Texas Dairy Production Faring Well Despite Setbacks, Processing Limits
Texas dairy producers are experiencing better prices and improving market conditions as the economy continues to emerge from the pandemic, but processing limitations are holding them back, according to a Texas A&M AgriLife Extension Service expert.
Prices have rebounded compared to a year ago, said Jennifer Spencer, Ph.D., AgriLife Extension dairy specialist, Stephenville, and demand continues to be high for milk and milk products from cheese to ice cream.
Spencer said Texas has surpassed New York to become the nation’s fourth-leading milk producer with 1.32 billion pounds. But a lack of processing plant capacity has limited dairy expansion.
“It’s good and bad news,” she said. “Prices are good, but processors are overloaded with milk and a tiered program has been implemented giving producers an allotment of milk production before receiving a discount, so they’ve in turn had to pull back on production for now.”
Spencer said producers would like to be maximizing on the excellent crop production fueled by rains this spring but will have to wait.
Ongoing expansion of the state’s processing capacity with a new cheese processing facility in Amarillo will help to reduce the duration of the allotment program, she said. Spencer suspects the state will quickly move into third place ahead of Idaho for U.S. dairy production once processing volume allows Texas dairy producers to operate at maximum capacity and/or expand.
Texas dairy outlook good after ugly year
The good news is the Texas dairy industry overall emerged from more than a year of adversity, Spencer said. Unfortunately, some dairy operations didn’t. She said there were approximately 400 registered dairies in the state in 2019. There are now 351.
Texas dairy producers faced challenging times as COVID-19 disrupted the market destinations for milk, cheese and butter due to school and restaurant closures. Uniform milk prices fell after March and April and dropped from $19 per hundredweight to around $14 per hundredweight. For the year 2020, the average price was $15 per hundredweight.
Dairies also dumped around 14 million gallons and incurred losses of around $8 million in February as Winter Storm Uri brought the logistical chain from raw milk pick up to processing and product delivery to a virtual standstill.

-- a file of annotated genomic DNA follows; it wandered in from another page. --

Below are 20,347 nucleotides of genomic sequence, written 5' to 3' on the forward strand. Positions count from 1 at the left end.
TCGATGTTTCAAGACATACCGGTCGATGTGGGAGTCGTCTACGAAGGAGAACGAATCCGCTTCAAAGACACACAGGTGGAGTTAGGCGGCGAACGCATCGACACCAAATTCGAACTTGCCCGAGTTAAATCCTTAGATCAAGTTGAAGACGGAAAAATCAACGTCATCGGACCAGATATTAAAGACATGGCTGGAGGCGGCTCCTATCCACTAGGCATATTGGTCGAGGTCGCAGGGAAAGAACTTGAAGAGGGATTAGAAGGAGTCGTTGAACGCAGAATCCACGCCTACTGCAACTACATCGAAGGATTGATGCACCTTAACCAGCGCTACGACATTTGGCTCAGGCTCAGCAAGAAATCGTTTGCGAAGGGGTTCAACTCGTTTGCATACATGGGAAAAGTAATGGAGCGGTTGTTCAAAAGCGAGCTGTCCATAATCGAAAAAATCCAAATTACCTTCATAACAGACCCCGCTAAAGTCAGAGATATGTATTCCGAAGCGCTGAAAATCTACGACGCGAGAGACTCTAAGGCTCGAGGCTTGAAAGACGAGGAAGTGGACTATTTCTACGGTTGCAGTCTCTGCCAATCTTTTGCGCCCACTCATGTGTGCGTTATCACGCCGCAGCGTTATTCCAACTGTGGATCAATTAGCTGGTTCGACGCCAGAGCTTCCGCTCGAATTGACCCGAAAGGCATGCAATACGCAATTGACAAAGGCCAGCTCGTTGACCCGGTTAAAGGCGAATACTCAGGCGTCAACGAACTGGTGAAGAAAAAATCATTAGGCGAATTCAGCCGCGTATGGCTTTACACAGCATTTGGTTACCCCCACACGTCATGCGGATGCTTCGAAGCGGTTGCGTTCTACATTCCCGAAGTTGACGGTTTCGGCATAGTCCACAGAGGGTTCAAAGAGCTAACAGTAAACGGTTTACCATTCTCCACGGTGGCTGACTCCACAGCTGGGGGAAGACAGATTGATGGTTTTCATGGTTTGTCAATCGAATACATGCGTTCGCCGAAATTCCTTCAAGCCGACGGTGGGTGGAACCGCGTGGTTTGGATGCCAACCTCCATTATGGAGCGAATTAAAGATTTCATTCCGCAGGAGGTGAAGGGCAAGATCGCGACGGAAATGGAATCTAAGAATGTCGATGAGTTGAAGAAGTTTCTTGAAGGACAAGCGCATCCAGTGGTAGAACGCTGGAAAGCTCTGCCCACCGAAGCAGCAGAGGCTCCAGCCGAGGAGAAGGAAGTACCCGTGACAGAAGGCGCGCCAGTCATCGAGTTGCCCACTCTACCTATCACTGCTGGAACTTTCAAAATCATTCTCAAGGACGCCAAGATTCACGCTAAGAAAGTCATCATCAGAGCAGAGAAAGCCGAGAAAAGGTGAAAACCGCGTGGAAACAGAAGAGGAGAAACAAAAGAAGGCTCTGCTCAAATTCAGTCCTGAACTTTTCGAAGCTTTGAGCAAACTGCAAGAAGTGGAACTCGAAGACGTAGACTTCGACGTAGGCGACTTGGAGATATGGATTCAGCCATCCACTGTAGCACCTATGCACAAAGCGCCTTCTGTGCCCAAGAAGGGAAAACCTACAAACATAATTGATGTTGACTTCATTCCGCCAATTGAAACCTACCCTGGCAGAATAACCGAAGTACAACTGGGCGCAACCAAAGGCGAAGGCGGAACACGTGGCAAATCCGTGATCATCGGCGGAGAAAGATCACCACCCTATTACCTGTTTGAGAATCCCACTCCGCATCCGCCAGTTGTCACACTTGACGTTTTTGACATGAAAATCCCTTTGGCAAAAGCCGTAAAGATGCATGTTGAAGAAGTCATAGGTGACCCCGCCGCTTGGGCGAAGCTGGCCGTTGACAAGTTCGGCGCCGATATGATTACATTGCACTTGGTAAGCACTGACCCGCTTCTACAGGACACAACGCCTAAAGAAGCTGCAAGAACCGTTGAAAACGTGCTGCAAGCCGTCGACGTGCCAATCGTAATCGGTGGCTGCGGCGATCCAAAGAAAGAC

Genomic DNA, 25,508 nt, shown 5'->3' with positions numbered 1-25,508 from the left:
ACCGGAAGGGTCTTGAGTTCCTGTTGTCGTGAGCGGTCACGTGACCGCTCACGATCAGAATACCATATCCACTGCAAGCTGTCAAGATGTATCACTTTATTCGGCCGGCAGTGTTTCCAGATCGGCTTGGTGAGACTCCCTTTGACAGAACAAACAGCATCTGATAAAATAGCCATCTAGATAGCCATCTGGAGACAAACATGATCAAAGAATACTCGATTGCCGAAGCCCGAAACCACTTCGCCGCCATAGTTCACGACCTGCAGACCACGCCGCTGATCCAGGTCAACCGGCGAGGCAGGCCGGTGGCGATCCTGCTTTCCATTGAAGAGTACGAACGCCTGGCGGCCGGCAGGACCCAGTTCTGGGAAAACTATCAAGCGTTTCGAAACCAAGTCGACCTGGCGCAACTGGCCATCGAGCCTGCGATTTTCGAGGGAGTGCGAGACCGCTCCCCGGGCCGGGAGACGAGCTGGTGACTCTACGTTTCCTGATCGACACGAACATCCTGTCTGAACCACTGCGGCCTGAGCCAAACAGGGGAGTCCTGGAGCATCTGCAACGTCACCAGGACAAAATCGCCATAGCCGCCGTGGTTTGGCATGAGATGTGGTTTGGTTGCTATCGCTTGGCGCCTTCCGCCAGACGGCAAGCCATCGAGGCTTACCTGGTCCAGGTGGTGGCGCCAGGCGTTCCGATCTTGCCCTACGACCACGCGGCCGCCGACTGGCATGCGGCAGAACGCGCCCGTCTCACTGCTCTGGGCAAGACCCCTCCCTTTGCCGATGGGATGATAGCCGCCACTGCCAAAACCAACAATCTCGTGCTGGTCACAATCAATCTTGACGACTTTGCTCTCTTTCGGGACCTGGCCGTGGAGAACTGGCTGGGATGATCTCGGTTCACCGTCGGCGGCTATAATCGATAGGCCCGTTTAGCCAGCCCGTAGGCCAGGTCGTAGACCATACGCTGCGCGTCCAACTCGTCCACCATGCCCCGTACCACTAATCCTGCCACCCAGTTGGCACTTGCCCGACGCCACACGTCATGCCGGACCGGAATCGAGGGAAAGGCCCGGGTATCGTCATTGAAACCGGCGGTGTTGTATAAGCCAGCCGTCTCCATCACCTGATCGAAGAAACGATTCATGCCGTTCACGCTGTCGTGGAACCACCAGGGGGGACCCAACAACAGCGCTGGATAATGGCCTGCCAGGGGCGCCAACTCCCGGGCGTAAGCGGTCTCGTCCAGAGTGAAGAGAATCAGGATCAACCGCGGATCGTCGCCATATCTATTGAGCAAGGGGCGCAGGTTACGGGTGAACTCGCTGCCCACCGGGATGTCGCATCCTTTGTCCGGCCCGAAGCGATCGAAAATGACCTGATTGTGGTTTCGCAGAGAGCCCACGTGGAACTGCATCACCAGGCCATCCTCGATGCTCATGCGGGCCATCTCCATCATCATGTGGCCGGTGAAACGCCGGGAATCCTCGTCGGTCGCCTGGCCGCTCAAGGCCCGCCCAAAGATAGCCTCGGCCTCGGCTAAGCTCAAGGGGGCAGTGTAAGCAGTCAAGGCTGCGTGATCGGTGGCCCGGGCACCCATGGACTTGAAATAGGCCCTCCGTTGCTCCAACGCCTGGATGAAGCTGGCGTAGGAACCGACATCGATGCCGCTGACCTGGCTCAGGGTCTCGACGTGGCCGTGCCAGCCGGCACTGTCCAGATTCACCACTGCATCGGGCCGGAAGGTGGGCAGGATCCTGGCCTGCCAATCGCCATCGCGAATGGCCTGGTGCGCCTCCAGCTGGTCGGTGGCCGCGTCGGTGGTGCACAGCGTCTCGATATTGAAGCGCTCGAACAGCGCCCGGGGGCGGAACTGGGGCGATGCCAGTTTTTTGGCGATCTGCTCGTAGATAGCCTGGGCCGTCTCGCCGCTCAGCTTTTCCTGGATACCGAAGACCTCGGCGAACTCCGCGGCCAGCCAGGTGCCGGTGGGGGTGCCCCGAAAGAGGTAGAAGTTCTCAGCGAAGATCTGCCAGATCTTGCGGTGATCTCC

Prices slowly recovered as the pandemic wore on but have yet to reach pre-pandemic levels – around $19 per hundredweight, Spencer said. Milk prices were around $17 per hundredweight and could be poised to climb during the summer.
“There are a lot of creative milk products, which helps demand, but there is also that summer demand for ice cream,” she said. “That and the drop in milk production by cows during the summer, and we could see prices climb a bit more.”
Increased export demand adds another element to price forecasts being good for producers, Spencer said, adding the future for Texas dairy production appears much brighter than in 2020.
“There have been positive developments lately,” she said. “Once the additional processing is available, it’s possible that Texas could move into third place, but the two top producers – California and Wisconsin – are way ahead. But, over the next decade with all the growth in the Panhandle, who knows?”
AgriLife Extension district reporters compiled the following summaries:
Conditions were sunny, hot and humid, which should hasten crop maturity. Fields were starting to dry enough to allow winter wheat and oat harvests. Conditions of both crops were remarkably good considering the record amount of rainfall received over the past three weeks. Both sorghum and corn crops were lush and excellent. Some growers were locked out of spraying for weeds, and some fields were full of fall panicum. Most corn was in the milk stage and entering early dough. Corn producers were expecting hotter, drier conditions may advance mite populations. Cotton stands that survived excess rainfall and soil saturation were squaring, but some fields exhibited thinning stands and stunted growth. Cotton root rot was reported, and producers were spraying for thrips and weeds, but there was light insect pressure overall. Second forage cuttings began with drier days in the forecast. A heavy, high-quality second cutting was expected.
Rains ranging from 2-6 inches fell in Cottle County, while Palo Pinto County reported up to 2.5 inches and Wilbarger County reported 1-2 inches. Many counties reported drier conditions. Producers were still waiting to get into fields. Pastures greened up significantly. Conditions were hot and humid as temperatures reached 100-plus degrees. Cotton, sorghum, hay grazer and Sudan grass were planted. Corn and sorghum looked good. Wheat harvest was ramping up in areas dry enough to access fields. Producers in Wilbarger County reported 30-90 bushel-per-acre yields of wheat. Grasshoppers were starting to show up. Some producers were cutting hay, and bales were mostly a mix of cool-season and warm-season grasses. Coastal Bermuda grass should take off soon. Cattle looked good, and calves were making good gains. Stocker calves looked good as well with plenty of grazing.